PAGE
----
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A protocol for chemically guided functional profiling (CGFP) in meta’omics data



Authors


Description

This repository contains a protocol and several scripts to assist users in combining Sequence Similarity Network (SSN) information with ShortBRED output. This approach, called "chemically guided functional profiling," is useful for studying large protein families in metagenomic and metatranscriptomic datasets.

SSNs are visual tools used to analyze large protein families. SSNs consist of nodes, which represent protein sequences, and edges, which connect nodes that share a sequence identity greater than a user-defined cutoff value. By carefully selecting an edge threshold, an SSN can be used to divide large protein families into putatively isofunctional clusters. Experimental validation is needed to verify that clusters are isofunctional, but an SSN can provide an excellent starting point.

ShortBRED is a method for quantifying the abundance of protein-encoding genes in metagenomes and metatranscriptomes. Given a set of amino acid sequences, ShortBRED first identifies short peptide markers unique to highly similar representative sequences and then quantifies the abundance of these markers in meta’omic datasets.

By combining the knowledge embedded within an SSN with ShortBRED quantification, one can determine the abundances of functionally distinct members of an enzyme superfamily in meta’omic datasets. First, an SSN is constructed for a given protein family of interest (PFOI), with the goal of dividing the family into isofunctional clusters. The abundances of members of the PFOI in meta’omics data are then determined using ShortBRED. Each member of the PFOI is linked to a cluster on the SSN, and so abundance information of entire clusters can be found by summing the abundances of each cluster’s members. Assuming clusters in the SSN are isofunctional, the abundances of particular biochemical functions in microbiomes can be determined.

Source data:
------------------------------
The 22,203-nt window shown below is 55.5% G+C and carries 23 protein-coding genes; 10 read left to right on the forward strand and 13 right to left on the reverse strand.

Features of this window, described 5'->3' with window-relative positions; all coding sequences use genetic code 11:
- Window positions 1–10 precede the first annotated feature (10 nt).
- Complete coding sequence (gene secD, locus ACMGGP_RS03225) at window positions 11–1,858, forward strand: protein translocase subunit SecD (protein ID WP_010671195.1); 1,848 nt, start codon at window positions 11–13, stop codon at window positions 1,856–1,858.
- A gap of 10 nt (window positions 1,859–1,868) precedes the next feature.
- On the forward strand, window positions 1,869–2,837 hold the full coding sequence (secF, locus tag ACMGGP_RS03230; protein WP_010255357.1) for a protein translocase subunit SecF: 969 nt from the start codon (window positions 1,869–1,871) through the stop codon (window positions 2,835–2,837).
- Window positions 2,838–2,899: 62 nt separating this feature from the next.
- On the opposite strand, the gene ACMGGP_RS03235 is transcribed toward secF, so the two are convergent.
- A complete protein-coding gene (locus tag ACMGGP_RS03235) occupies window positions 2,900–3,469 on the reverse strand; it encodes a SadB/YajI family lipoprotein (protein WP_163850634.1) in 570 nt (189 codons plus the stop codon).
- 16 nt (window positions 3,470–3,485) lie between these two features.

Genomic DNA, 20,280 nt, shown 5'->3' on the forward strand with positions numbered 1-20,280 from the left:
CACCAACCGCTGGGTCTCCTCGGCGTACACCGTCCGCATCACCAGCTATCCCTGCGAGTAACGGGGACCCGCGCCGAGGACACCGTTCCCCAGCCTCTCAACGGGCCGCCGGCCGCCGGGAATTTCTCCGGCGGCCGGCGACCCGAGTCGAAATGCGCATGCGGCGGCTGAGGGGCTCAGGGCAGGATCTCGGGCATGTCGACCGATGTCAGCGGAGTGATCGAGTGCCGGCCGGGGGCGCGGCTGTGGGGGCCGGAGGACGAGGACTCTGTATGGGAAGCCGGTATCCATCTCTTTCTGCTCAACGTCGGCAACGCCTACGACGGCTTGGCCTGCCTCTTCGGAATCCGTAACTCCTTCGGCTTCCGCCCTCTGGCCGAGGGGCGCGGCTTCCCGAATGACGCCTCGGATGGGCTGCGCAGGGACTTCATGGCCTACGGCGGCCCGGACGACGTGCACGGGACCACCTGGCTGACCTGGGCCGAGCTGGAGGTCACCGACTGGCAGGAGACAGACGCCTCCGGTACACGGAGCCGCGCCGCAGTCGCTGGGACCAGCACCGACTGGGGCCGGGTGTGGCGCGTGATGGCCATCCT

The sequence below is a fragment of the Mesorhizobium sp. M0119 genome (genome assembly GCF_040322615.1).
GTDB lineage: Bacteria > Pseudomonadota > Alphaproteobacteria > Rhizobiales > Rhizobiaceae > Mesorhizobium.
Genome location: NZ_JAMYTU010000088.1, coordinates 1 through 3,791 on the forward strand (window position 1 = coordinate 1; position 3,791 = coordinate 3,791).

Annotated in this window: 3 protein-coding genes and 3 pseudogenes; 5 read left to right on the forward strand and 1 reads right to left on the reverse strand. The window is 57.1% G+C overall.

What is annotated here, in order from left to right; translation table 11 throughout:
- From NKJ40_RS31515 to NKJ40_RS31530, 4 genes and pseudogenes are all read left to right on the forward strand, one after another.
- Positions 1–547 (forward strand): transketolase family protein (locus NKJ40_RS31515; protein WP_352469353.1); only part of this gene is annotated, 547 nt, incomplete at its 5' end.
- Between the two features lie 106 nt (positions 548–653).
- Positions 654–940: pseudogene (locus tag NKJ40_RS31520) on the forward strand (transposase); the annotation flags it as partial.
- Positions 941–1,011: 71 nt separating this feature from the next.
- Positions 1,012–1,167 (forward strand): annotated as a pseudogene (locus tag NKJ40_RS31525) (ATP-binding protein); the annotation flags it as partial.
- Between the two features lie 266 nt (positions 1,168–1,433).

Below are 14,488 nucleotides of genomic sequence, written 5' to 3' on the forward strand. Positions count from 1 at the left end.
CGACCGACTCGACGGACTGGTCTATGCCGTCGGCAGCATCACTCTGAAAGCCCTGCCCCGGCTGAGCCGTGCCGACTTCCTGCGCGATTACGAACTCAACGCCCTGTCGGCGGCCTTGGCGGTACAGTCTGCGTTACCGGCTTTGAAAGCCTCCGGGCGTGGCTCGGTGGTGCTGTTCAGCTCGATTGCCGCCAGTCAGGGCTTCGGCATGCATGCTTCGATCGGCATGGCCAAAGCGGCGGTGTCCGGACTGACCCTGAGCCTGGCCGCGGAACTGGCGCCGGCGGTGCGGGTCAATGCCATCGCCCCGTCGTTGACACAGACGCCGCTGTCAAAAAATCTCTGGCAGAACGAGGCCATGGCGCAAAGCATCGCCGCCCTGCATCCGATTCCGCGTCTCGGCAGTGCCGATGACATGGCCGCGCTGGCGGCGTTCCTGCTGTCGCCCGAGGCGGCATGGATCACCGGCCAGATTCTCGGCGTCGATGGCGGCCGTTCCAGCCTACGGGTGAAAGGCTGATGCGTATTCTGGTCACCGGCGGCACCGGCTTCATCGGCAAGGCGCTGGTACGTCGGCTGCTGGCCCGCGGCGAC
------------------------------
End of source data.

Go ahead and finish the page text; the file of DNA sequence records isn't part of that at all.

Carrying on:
Citation

If you use the protocol or data files provided here, please cite the following publication:

B. J. Levin et al., Science 355, eaai8386 (2017). (DOI: 10.1126/science.aai8386)


Prerequisites

  • Sequence Similarity Network (SSN) for Protein Family of Interest (PFOI). SSNs can be generated using the Enzyme Function Initiatives-Enzyme Similarity Tool (EFI-EST) at http://efi.igb.illinois.edu/efi-est/. In addition to the tutorial on the EFI-EST website, see this review for more information on SSN construction. For chemically guided functional profiling to be successful, SSNs must be well-constructed. Ideally, the clusters within an SSN should be known to represent isofunctional proteins. The code and tutorial below assume that the SSN has been generated from an InterPro family. If another option was used, such as with user-supplied sequences, the general workflow will be identical, but the scripts below will not apply.

  • Cytoscape. A program used to visualize SSNs. Cytoscape can be downloaded from www.cytoscape.org. The tools below have been validated with Cytoscape 3.2.1.

  • ShortBRED. A method to quantify protein families in metagenomes and metatranscriptomes with high specificity. Detailed instructions for installing and running ShortBRED can be found at https://bitbucket.org/biobakery/shortbred/wiki/Home. For users having issues with installing or running ShortBRED, please direct questions to shortbred-users@googlegroups.com.

  • Background protein reference. ShortBRED requires a "protein universe" to aid in finding peptide markers for proteins of interest. We recommend UniRef90 for this purpose, which can be downloaded here. UniRef90 is a comprehensive, non-redundant representation of the proteins in UniProt (clustered at 90% amino acid identity). More information about UniRef90 can be found here.

  • Metagenomes of interest. User-provided metagenomes and metatranscriptomes can be used in this protocol. Publicly available datasets can be used for this analysis as well. The Human Microbiome Project has made available hundreds of metagenomes. MG-RAST and the EBI metagenomics database are additional, excellent resources for acquiring shotgun meta’omic sequencing data for a variety of projects and microbial community types.

  • CGFP scripts. Two scripts, compatible with Python 2.7+, are required to complete the protocol. Download those scripts + demo data here. Alternatively, you may directly clone this repository: hg clone https://bitbucket.org/biobakery/cgfp.